The problem

Apathy in aged care homes hastens cognitive decline and can affect up to 84 per cent of older populations. Extremely common among residents, apathy contributes to a poorer quality of life and is associated with a three-fold risk of earlier death compared to those without.

While therapies involving music and art are often used to increase wellbeing, newer technologies may prove more effective and serve as a novel source of enjoyment along the way. 

The solution

UniSA’s Dr Dimitrios Saredakis partnered with aged care provider Helping Hand to address widespread apathy and improve mental health in aged care using virtual reality (VR) technology. 

The innovative tool for “reminiscence therapy” has enabled seniors to immerse themselves in happy memories from their past through a 360-degree experience. 

As part of his PhD project, Dr Saredakis tailored VR experiences for 17 residents at Helping Hand, interviewing them each about their life history with a focus on positive memories.

He then sourced content specifically for each person, and then projected this through a head-mounted display, providing an immersive experience.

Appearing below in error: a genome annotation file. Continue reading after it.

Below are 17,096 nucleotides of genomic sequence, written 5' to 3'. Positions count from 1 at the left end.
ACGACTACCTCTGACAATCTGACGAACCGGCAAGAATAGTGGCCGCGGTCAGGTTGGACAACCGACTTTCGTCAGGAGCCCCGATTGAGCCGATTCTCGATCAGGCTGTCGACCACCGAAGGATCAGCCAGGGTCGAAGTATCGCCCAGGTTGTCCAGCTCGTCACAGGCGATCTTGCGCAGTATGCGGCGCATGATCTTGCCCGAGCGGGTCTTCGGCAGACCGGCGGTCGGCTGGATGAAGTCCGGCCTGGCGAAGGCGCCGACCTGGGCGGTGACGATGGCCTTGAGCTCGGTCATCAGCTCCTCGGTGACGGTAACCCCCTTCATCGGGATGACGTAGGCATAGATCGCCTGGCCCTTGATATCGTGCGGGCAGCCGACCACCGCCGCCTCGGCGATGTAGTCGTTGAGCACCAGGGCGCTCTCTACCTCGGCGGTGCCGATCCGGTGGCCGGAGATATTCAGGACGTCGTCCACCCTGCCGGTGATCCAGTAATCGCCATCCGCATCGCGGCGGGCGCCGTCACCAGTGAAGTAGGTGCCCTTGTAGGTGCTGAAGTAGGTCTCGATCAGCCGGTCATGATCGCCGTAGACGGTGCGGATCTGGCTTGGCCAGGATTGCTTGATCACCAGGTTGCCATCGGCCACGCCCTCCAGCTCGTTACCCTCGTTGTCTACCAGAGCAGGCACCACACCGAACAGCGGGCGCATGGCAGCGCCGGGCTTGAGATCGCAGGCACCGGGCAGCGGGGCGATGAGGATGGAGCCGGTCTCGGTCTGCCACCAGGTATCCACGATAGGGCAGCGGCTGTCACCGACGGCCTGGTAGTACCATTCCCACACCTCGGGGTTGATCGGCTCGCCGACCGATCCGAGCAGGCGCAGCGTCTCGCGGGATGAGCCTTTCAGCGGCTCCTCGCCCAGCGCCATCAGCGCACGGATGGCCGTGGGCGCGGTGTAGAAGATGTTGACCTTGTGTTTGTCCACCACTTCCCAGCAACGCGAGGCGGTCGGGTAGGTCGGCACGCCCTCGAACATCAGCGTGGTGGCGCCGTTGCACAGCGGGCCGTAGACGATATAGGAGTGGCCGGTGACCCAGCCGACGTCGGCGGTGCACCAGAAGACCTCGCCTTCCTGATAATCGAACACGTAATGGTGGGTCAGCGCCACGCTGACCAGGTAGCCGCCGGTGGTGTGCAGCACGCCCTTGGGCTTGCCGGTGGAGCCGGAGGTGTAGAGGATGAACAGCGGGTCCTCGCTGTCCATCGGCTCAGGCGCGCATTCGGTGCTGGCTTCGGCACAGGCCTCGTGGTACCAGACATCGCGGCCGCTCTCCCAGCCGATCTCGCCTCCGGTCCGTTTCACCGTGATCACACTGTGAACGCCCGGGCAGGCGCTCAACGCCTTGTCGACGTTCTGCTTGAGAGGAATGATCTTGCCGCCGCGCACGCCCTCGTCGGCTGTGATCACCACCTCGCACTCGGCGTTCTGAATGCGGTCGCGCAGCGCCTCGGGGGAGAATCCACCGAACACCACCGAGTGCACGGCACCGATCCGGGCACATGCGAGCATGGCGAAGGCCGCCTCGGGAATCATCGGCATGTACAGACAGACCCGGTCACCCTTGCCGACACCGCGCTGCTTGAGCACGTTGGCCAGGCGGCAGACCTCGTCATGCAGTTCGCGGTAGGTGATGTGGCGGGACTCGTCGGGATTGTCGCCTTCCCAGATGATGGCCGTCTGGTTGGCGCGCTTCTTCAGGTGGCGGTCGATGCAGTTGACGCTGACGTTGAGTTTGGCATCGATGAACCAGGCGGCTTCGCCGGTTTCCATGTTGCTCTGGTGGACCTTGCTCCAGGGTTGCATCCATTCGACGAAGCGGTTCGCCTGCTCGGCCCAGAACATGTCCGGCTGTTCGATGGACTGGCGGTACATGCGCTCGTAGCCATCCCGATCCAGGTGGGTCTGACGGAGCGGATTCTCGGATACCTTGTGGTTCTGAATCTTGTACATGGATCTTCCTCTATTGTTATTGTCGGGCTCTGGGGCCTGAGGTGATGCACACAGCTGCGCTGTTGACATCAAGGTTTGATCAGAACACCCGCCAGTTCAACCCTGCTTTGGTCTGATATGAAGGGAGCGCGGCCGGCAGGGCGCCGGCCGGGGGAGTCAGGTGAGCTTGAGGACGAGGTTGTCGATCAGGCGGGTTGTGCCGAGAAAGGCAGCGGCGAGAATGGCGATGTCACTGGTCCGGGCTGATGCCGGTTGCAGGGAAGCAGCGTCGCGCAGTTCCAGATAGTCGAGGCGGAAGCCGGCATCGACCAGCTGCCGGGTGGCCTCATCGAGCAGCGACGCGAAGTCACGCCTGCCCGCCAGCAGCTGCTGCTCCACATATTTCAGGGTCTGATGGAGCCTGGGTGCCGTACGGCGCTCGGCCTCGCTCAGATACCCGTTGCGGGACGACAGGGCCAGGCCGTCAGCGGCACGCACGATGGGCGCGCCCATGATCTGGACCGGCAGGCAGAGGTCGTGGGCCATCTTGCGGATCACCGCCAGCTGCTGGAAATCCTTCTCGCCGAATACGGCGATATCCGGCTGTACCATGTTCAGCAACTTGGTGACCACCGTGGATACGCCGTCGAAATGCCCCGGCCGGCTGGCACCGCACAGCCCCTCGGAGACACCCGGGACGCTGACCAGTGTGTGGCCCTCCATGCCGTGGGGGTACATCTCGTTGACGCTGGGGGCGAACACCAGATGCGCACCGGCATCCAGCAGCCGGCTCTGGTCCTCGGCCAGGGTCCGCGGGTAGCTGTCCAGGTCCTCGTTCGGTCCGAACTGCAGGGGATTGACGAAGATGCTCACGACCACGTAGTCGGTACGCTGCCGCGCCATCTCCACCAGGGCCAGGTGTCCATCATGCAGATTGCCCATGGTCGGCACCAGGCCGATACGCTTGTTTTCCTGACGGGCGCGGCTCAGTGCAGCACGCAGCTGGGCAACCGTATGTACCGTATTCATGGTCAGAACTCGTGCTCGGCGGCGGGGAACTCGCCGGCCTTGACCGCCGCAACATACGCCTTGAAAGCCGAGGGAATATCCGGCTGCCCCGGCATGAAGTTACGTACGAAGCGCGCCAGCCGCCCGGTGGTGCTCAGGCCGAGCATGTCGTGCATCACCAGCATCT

This allowed residents to relive autobiographical memories such as travel, favourite places, previous jobs, and family videos.

Dr Saredakis described the feedback from Helping Hand and residents as overwhelmingly positive.

“I saw a visible change in them – the emotional responses were varied, including happy tears, but always positive,” Dr Saredakis says.

“Residents with the highest levels of apathy showed the most improvement. This tells us that using virtual reality may help improve the lives of older adults in residential aged care.” 

A man wearing a VR headset

The partnership also meant Dr Saredakis could apply and transfer his research in a setting that enabled him to work directly with aged care residents and assist with improving their experience at Helping Hand.

“Working with Helping Hand allowed me to understand aged care systems and procedures so I could ensure we were engaging with both residents and their families in the right way while providing person-centred care,” Dr Saredakis says.

“I was also able to build connections with Helping Hand staff at all levels, which was not only important to communicate the outcomes of my research, but also highlighted the value of engaging with UniSA researchers.”  

Partners involved

Helping Hand logo


Project outcomes

Decreased levels of apathy in aged care residents using VR technology

Residents relived happy memories through a 360-degree experience

Collaborative partner engagement to provide person-centred care

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